"The Cheers brand is just trying to reflect the mission statement, which is bringing people together through promoting fun, responsible and health-conscious alcohol consumption," says Powell. "It fits with our vision statement, which is a world where everyone can enjoy alcohol throughout a long, healthy and happy lifetime,."

At the close of 2020, Cheers had generated $10.4 million in revenue and over $1.7m in profit — its first profitable year since launch.

During the brand's mission to stay afloat during the pandemic, the Cheers team was also laying the groundwork for its entry into the retail space. When Powell launched the company during his junior year at Princeton University, bringing Cheers to brick-and-mortar stores had always been a goal. He envisioned liquor and grocery stores where Cheers was sold next to alcohol as a complementary item. "It's like getting sunscreen before going to the beach, they kind of go hand in hand," he says.

"When we spoke with retailers, specifically bars and liquor stores, what we learned is that a lot of these places were hesitant to put pills near alcohol," he says. Wanting an attractive and accessible mode of alcohol-support, the Cheers team created the Cheers Restore beverage.

Utilizing the technology Cheers developed with Princeton University researchers, the Cheers Restore beverage incorporates the benefits of the pill in a liquid, sugar-free form. The company states that its in-vivo study found that the drink is up to 19 times more bioavailable than pure dihydromyricetin (DHM), a Japanese raisin tree extract found in Cheers products and other hangover-related cures.

"What we figured out is that if you combine DHM — our main ingredient — with something called capric acid, which is an extract from coconut oil, the bioavailability shoots way up," says Powell. He notes the unique taste profile and the "creaminess" capric acid provides. "Now you have this lightly carbonated, zero-sugar, lemon sherbert, essentially liver support, hangover beverage that tastes great in 12 ounces and can mix with alcohol," he explains.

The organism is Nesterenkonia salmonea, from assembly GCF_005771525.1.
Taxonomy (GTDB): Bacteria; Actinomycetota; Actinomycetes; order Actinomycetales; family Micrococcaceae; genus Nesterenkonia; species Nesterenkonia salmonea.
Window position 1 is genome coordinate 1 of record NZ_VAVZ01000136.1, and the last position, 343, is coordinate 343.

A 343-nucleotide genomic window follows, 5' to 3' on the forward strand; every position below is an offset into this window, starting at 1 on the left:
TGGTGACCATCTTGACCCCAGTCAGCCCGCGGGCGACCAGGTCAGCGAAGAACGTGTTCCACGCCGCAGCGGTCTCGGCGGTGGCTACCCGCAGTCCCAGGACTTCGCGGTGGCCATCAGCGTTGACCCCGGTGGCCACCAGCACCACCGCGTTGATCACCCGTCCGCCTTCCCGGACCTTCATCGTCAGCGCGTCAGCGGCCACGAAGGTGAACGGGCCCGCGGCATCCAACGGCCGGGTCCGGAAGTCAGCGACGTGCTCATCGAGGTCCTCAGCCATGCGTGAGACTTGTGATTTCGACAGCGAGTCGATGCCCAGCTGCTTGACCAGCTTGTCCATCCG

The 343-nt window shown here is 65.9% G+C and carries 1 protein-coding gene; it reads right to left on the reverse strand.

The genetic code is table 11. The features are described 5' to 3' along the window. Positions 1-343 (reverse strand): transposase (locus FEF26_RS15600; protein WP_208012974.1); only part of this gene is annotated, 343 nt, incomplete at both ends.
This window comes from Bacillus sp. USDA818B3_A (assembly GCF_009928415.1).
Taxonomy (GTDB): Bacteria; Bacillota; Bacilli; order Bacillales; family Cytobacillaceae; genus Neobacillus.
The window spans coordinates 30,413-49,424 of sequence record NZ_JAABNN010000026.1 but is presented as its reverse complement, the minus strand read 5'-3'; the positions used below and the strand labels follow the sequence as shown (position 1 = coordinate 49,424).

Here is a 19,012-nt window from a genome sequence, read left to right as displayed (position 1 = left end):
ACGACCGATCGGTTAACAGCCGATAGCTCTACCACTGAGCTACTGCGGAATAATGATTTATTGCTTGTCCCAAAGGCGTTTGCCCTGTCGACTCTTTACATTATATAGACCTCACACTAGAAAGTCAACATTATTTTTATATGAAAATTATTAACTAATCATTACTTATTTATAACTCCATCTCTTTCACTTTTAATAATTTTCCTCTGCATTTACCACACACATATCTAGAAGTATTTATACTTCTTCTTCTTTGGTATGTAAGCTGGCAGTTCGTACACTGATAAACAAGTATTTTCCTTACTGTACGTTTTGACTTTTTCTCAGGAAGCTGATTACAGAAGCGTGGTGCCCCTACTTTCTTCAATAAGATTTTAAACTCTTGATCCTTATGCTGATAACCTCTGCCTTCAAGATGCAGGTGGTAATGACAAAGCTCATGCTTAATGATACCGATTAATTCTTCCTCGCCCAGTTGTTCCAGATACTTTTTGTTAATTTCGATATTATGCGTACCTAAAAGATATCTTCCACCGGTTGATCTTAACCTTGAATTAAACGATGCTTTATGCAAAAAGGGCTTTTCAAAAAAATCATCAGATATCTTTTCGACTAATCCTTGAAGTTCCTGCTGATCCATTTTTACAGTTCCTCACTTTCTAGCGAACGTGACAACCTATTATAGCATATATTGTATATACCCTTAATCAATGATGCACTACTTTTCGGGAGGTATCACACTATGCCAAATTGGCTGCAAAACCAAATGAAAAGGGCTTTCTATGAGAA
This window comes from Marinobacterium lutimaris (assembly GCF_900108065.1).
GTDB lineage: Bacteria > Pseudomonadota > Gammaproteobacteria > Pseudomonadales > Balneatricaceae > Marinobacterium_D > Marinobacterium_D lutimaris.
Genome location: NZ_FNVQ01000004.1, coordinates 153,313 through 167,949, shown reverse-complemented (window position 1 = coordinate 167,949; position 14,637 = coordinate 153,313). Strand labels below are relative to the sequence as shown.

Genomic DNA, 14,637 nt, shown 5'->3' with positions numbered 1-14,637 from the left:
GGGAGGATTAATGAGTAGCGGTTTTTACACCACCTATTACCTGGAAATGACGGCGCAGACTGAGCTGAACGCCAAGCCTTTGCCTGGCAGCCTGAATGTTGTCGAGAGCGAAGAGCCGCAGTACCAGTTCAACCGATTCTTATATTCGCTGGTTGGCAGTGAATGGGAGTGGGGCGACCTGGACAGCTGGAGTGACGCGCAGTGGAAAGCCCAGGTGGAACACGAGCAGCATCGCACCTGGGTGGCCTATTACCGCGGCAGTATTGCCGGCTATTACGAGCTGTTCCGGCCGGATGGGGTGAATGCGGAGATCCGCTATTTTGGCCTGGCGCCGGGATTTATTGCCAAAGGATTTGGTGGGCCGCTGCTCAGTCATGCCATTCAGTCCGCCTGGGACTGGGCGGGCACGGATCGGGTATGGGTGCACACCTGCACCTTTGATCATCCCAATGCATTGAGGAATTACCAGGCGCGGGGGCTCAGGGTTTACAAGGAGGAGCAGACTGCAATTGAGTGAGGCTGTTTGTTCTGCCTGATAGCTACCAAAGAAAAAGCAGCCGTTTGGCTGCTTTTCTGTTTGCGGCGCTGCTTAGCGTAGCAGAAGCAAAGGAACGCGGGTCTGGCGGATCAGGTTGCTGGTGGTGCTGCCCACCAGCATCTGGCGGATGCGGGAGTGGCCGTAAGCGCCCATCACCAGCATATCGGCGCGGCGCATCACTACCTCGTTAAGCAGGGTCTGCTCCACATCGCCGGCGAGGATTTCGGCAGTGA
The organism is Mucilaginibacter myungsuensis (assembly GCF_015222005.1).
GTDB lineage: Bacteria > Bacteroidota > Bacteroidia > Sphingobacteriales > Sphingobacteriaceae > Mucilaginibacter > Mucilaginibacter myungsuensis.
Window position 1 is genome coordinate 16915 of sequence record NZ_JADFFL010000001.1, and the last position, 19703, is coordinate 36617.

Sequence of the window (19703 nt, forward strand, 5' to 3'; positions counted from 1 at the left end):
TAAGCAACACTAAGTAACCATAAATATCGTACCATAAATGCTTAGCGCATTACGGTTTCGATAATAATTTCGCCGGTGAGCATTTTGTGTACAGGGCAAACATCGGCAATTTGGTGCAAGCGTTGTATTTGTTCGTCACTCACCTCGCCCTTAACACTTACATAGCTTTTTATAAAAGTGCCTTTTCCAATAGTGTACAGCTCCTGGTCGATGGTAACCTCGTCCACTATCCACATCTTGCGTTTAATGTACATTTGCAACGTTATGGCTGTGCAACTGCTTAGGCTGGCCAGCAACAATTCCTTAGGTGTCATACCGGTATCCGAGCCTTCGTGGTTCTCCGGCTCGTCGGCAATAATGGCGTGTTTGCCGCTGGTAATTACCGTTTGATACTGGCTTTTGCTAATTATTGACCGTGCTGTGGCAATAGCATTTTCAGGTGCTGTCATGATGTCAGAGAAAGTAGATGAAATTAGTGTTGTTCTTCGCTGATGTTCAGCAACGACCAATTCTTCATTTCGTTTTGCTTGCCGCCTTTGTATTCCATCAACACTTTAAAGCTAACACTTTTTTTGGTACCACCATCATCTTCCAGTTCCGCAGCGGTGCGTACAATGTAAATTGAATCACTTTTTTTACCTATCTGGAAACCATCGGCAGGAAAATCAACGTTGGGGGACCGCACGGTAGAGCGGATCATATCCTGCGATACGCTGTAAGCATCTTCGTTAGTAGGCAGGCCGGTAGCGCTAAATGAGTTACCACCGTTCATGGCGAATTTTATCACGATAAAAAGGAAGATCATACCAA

The Cheers Restore beverage is already hitting the Houston-area, where its found a home on menus at Present Company. The company has also run promotions with Houston hangouts like Memorial Trail Ice House, Drift, and The Powder Keg.

Currently, the beverage is only available in retail capacity and cannot be ordered on the Cheers website. As Powell focuses on expanding Cheers Restore beverage presence in the region, he welcomes the idea of expanding nationally in the future to come. While eager customers await the drink's national availability, they can actively invest in Cheers through the company's recently-launched online public offering.

Though repivoting a company and launching a new product is exciting, the process did not come without its caveats and stressors. While Cheers profited as a business in 2020, the staff and its founder weren't immune to the struggles of COVID-19.

"I think 2020 was the first year that it really became real for me that Cheers is far more than just some sort of alcohol-related health brand and its products," says Powell. "Cheers is really its employees and everything that goes into being a successful, durable company that people essentially bet their careers on and their family's well-being on and so forth," he continues.

"It really does weigh on you in a different way that it's never weighed on you before," says Powell, describing the stress of the pandemic. The experience was "enlightening," he says, and he wants others to know it's not embarrassing to need help.

"There is no lack of great leaders out there that at long periods of their life they needed help in some way," he says. "For me that was 2020 and being in the grinder and feeling the stress of the unknown and all of that, but it could happen to anyone," he continues.

Trending News